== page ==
Posts Tagged ‘Mike Moore’

Cardinals Face Franchise Defining Offseason

October 13, 2009

Every year, whether a team won 90-plus games like the Los Angeles Angels of Anaheim or a team’s season ended in April like the Washington Nationals, every team faces major offseason decisions.

Some decisions are solely made for the next season and some decisions can shape the course of the franchise for a years to come. Decisions can be made by trades, arbitration, and of course, free agency.

For the St. Louis Cardinals, they face an offseason of free agency that will define the course of their franchise for years to come.

The Cardinals have a myriad of impending free agents, including Matt Holliday, Joel Pineiro, Mark DeRosa, Rick Ankiel, Troy Glaus, John Smoltz, Khalil Greene, and Todd Wellemeyer.

However, the most important free agent for the Cardinals is manager Tony LaRussa. LaRussa’s contract is up at the end of the month and if LaRussa doesn’t come back, it could set the Cardinals’ franchise back for years to come.

LaRussa is a free agent

LaRussa is a free agent at the end of the month

LaRussa gives the Cardinals credibility and credibility usually means winning. When players come to play for LaRussa, they know they are in a winning environment. Top players always want to play for him (unless your name is Scott Rolen).

Just think about the course of events if LaRussa leaves.

If LaRussa leaves, then pitching coach Dave Duncan leaves. Duncan is just as important to the Cardinals’ success as LaRussa. Duncan, time and time again is able to take mediocre pitchers and turn them into winners.

Dave Stewart, Bob Welch, Mike Moore, Dennis Eckersly, Jeff Suppan, and Chris Carpenter all had their careers turned around by Duncan.

That allows the Cardinals to spend their resources on offensive players such as Larry Walker, Jim Edmonds, Matt Holliday, Mark DeRosa, and Albert Pujols.

Speaking of Pujols.

If LaRussa leaves at the end of the month, it could very possibly mean Pujols could leave after the 2010 season. Pujols is a free agent at the end of the 2010 season and I would say right now there is an 85 percent chance he stays with the Cardinals.

If LaRussa leaves, then I would say that percentage goes down to 25. Pujols has only played for LaRussa in his career and has said that all he wants is for the Cardinals to put a competitive team on the field year after year. Pujols knows every year his teams have a chance of competing with LaRussa at the helm.

Do you think he is going to take a home-town discount playing for Eric Wedge (I am just throwing his name out there. He is not rumored to be going to the Cardinals if LaRussa leaves) or some second rate manager?

That is why LaRussa coming back is so important. Him leaving sets off a chain of events that could set the Cardinals into rebuilding mode after the 2010 season.

According to the St. Louis Post Dispatch, team chairman Bill DeWitt Jr., GM John Mozeliak, LaRussa met for two hours yesterday reviewing the season.

It will be interesting to see what happens with LaRussa. If I was a betting man, I would put my money on LaRussa coming back and signing a new deal with the Cardinals.

The Cardinals just wouldn’t be the same without him.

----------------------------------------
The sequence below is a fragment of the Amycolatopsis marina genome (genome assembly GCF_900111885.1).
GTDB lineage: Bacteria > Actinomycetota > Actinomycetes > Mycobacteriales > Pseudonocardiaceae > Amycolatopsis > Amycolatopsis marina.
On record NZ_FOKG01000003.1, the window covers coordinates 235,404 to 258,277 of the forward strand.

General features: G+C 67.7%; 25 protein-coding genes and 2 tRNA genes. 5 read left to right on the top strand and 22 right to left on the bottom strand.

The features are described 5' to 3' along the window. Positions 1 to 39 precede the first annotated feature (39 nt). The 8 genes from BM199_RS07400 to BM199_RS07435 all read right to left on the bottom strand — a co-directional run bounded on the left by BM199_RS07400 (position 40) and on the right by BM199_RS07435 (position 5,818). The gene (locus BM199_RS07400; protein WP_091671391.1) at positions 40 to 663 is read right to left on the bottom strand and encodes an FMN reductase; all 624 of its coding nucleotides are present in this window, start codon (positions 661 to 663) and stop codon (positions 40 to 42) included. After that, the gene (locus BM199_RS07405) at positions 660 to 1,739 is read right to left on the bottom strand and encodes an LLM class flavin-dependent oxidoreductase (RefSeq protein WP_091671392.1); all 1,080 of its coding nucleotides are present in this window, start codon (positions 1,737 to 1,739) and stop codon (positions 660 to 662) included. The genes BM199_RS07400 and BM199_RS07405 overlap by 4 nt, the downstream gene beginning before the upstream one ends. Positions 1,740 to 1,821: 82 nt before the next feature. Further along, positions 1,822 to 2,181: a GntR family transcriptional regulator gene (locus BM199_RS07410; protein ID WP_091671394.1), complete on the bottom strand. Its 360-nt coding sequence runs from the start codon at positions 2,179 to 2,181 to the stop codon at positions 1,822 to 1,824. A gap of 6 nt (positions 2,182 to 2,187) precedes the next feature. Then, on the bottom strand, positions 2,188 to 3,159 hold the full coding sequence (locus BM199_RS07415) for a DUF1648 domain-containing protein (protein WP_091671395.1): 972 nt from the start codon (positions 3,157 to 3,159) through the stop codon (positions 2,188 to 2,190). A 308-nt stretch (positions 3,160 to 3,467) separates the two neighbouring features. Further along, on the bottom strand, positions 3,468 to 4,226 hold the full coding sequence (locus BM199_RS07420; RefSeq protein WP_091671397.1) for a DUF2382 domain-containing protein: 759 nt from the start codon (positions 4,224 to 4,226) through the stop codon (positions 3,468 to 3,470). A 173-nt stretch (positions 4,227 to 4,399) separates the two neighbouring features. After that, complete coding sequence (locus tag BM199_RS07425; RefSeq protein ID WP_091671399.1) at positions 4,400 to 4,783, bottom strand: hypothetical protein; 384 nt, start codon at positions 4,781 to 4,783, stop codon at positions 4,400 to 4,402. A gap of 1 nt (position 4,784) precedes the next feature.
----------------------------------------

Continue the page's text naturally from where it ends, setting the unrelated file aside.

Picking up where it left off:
Teams Should Stay Away From Joel Pineiro This Offseason

September 17, 2009

St. Louis Cardinals Pitching Coach Dave Duncan is one of the best pitching coaches in the game. As a matter of fact, he might go down as one of the best pitching coaches of all-time. Duncan has taken the term “One man’s garbage is another man’s treasure” to the extreme.

From Dave Stewart to Mike Moore to Chris Carpenter, Duncan has taken mediocre pitchers and transformed them into quality major-league starters. Duncan’s latest rags to riches story — Joel Pineiro.

Pineiro is not worth the investment

Pineiro is not worth the investment

Many forget that Pineiro was an up and coming stud with the Seattle Mariners back in the early 2000’s. In 2002 and 2003, Pineiro went a combined 30-18 with a 3.52 ERA. He looked like one of the rising pitchers in the game.

In 2004, Pineiro was shut down 21 starts into the season with a sore elbow and hasn’t been the same since. Quite frankly, since his 16-win 2003 season — he has stunk.

From 2003-2008, Pineiro’s record was 35-47. Very Jeff Weaver-like. However, Pineiro’s 2009 season has been a different story. Pineiro is 14-11 with a very respectable 3.31 and even has three complete games and two shutouts.

Pineiro’s story is all too familiar. Mediocre pitcher who finds success in his free agent year. Sounds a lot like Jeff Suppan, Jeff Weaver, and Kyle Lohse’s story to me.

Lohse’s story is most similar to Pineiro’s. Lohse had two good seasons with the Minnesota Twins in 2002 and 2003. In those two seasons he went 27-19. From 2003-2007, Lohse went 32-48 and was just an awful pitcher.

Sound Familiar?

In 2008, Lohse went an amazing 15-7 with an ERA of 3.78. Lohse parlayed that season into a four-year, $41 million contract from the Cardinals. Cha ching!

I can’t believe the Cardinals, a seemingly smart organization fell for it. How quickly do you think Lohse signed that contract? Two seconds tops.

Guess what Lohse is doing this year? That’s right, he’s back to same awful pitcher we have known to grow to love. He is a Lohsian 5-8 with a 4.78 ERA. That a boy Kyle. I always knew you had it in you again.

Ironically, Pineiro is looking for a contract similar to Lohse’s this offseason. We all know what is going to happen. Some idiotic team is going to give him a three-year, $28 million contract and guess what is going to happen?

In his first year Pineiro is going to go 9-12 with a 4.65 ERA and his contract is going to hamstring that team for the next three years. It’s inevitable.

That’s why if I was a GM, I would stay away from Pineiro in the offseason.

I don’t need to see advanced statistics or anyother stats for that matter. I will just use the “eye test” on this one. And the eye test tells me, once a mediocre pitcher, always a mediocre pitcher.

One year doesn’t change that.

Odds Are Against Strasburg….

April 15, 2009